Rightfully Yours:  5 Common Wage Theft Methods

Every year, people work hard to earn a fair wage. However, every year, employers steal an average of $3,300 from every full-time worker in America through various wage theft schemes. Some of the most common ones are described below. Many employers undertake these schemes because, in most states, prosecutors do not pursue these cases very aggressively. Even if employers are caught, the laws in most states are so weak that they only face small fines.

Since policymakers and bureaucrats are evidently unwilling to stand up for workers, a wage theft lawyer must fill in the gap. These victims may be entitled to significant compensation. Furthermore, an attorney shines light in darkness. So, unscrupulous employers are less inclined to steal wages from other workers.

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Overtime Pay

The Fair Labor Standards Act states that most employees who work more than forty hours in a week are entitled to time-and-a-half for additional hours. Some states, like California, have even stricter laws. But the FLSA exempts some employees. These categories are somewhat vague. Although courts often side with workers, many employers believe that it’s worth the risk to bend the rules. According to the statistic cited above, it appears that many times, the risk is indeed worth taking. Only aggressive legal actions reverses the cycle.

Tips

Shared tips are an issue at many restaurants, hotels, and other hospitality-oriented businesses. Tipped employees depend on this income. Although most workers are generous at heart and gladly share their tips with servers’ assistants and other customer-facing workers, back-office managers must keep their hands out of the tip jars.

Furthermore, employees who receive tips are still entitled to the minimum wage. Therefore, employers are legally required to pay tipped employees at least $2.13 an hour, in order to make up the difference. But a large number of employers simply refuse to pay their share.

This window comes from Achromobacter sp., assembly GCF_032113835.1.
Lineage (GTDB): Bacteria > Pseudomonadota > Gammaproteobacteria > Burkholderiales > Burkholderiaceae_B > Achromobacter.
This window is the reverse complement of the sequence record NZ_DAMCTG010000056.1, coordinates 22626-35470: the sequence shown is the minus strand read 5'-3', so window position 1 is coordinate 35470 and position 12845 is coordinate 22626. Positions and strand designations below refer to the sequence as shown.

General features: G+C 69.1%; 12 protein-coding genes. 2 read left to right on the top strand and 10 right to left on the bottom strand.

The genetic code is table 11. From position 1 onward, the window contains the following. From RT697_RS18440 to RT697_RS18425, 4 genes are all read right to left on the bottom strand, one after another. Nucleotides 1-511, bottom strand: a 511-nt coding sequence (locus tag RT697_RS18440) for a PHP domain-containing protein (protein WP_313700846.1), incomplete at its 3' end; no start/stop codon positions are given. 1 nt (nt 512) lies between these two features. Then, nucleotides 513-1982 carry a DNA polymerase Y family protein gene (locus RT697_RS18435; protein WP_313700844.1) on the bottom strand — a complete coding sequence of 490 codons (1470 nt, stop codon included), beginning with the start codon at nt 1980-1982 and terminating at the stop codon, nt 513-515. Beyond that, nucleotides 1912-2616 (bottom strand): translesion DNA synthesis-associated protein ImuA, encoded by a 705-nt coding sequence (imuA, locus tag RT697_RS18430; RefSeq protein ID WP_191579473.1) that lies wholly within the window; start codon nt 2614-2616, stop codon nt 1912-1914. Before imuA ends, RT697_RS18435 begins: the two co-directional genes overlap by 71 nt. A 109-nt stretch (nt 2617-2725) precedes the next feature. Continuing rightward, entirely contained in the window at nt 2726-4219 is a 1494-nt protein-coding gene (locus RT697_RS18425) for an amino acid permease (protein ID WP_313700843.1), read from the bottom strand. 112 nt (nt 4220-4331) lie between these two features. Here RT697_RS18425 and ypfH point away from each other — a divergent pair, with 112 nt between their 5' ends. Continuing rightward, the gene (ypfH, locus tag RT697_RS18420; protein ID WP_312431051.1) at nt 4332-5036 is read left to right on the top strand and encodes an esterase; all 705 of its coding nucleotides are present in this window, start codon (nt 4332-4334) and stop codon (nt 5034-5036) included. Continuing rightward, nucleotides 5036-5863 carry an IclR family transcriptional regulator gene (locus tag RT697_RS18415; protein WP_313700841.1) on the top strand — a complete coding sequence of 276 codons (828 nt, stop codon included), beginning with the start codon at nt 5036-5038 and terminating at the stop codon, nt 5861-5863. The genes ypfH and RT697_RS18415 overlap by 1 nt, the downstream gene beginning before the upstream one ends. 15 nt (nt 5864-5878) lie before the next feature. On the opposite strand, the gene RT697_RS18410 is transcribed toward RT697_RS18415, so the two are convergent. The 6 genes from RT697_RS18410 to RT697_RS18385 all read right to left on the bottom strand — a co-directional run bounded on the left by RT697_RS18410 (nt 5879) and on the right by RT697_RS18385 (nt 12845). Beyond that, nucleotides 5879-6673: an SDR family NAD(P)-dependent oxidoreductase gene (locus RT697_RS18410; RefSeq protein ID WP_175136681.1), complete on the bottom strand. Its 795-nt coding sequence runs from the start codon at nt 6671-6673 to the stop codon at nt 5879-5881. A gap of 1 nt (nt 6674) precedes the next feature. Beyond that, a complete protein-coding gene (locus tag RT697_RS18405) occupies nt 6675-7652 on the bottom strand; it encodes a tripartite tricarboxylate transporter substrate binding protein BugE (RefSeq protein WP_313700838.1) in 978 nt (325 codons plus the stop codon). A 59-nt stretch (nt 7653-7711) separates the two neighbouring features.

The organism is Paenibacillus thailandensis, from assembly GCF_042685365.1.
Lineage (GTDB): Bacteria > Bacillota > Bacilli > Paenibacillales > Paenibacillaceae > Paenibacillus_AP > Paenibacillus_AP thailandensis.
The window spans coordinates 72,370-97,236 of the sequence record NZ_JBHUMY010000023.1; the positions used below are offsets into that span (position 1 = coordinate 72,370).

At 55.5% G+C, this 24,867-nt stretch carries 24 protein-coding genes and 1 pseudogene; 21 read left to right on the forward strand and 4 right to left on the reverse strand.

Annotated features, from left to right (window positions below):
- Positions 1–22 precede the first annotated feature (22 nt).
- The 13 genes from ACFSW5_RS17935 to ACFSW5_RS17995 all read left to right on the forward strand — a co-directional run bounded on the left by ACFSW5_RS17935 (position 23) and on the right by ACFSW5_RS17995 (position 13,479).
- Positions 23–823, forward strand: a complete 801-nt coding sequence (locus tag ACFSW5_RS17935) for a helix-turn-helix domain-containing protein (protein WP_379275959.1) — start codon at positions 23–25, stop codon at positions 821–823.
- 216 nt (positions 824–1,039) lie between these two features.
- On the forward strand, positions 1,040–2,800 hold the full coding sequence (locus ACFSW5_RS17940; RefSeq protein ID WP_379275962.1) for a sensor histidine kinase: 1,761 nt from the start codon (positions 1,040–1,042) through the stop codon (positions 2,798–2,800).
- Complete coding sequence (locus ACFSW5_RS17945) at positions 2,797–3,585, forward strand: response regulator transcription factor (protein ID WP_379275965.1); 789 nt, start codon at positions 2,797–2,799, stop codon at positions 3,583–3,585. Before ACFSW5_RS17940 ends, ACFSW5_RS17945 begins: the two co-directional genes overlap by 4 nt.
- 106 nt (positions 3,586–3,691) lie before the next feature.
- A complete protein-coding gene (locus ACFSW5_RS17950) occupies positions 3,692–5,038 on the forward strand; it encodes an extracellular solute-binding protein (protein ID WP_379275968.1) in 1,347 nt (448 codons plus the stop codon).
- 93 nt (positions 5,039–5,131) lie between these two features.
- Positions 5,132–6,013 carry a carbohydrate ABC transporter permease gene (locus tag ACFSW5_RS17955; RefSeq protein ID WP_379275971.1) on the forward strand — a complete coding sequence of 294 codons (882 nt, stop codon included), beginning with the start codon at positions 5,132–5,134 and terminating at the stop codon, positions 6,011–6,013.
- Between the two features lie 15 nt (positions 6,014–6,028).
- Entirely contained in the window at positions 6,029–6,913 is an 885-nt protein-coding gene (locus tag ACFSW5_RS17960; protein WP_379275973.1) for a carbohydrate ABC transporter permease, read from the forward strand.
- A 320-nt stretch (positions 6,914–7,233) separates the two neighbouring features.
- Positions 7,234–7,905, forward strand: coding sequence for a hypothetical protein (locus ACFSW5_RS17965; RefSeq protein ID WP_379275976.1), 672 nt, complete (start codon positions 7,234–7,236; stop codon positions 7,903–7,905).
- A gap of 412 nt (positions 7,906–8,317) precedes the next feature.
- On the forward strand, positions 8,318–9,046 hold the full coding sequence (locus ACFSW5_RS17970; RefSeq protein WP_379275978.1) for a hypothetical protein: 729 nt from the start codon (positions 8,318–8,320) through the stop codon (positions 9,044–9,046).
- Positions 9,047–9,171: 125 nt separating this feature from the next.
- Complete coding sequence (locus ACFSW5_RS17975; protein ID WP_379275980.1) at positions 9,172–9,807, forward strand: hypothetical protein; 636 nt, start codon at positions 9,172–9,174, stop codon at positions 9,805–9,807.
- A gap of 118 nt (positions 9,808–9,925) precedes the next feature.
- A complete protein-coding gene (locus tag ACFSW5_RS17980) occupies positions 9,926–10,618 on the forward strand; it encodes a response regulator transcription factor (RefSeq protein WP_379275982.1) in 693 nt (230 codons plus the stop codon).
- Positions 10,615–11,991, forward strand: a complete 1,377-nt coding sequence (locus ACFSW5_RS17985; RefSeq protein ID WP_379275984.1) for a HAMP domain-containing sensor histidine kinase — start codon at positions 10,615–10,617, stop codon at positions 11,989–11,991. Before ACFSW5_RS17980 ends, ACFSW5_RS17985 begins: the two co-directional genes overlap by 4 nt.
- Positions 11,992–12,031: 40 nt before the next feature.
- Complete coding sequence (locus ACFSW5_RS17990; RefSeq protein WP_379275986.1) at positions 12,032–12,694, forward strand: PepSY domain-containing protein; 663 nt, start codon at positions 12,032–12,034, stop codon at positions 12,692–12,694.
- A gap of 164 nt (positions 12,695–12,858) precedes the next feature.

Misclassification

This is another area where employers refuse to pay their fair share. Regular employees are responsible for only about half their payroll taxes; the boss picks up the other half. But independent contractors are responsible for the entire tax burden. As if that wasn’t incentive enough to misclassify, most state workers’ compensation plans do not count independent contractors for premium purposes. The fewer employees, the lower the monthly payments. The employer illegally saves money and the workers get the bills.

Illegal Deductions

Sometimes, an employer deducts too much from a worker’s paycheck instead of not enough. Then, the boss pockets the difference. Some employers deduct for minor behavioral infractions or they create illegal deductions. Other times, the deductions are valid, but they bring a worker’s paycheck below the minimum wage.

Outright Theft

Many employers do things like make their workers wait in long lines at the start or end of a shift, or they make their employees keep working through breaks. The former is in a legal grey area, and the latter is clearly illegal. Outright wage theft is especially common in places that hire undocumented or under-documented workers. Employers feel that they can bully these workers into not reporting the theft. But America’s civil courts are open to everyone, regardless of immigration status.

If your paycheck is not what it should be, contact a lawyer today.

FG Editorial Team
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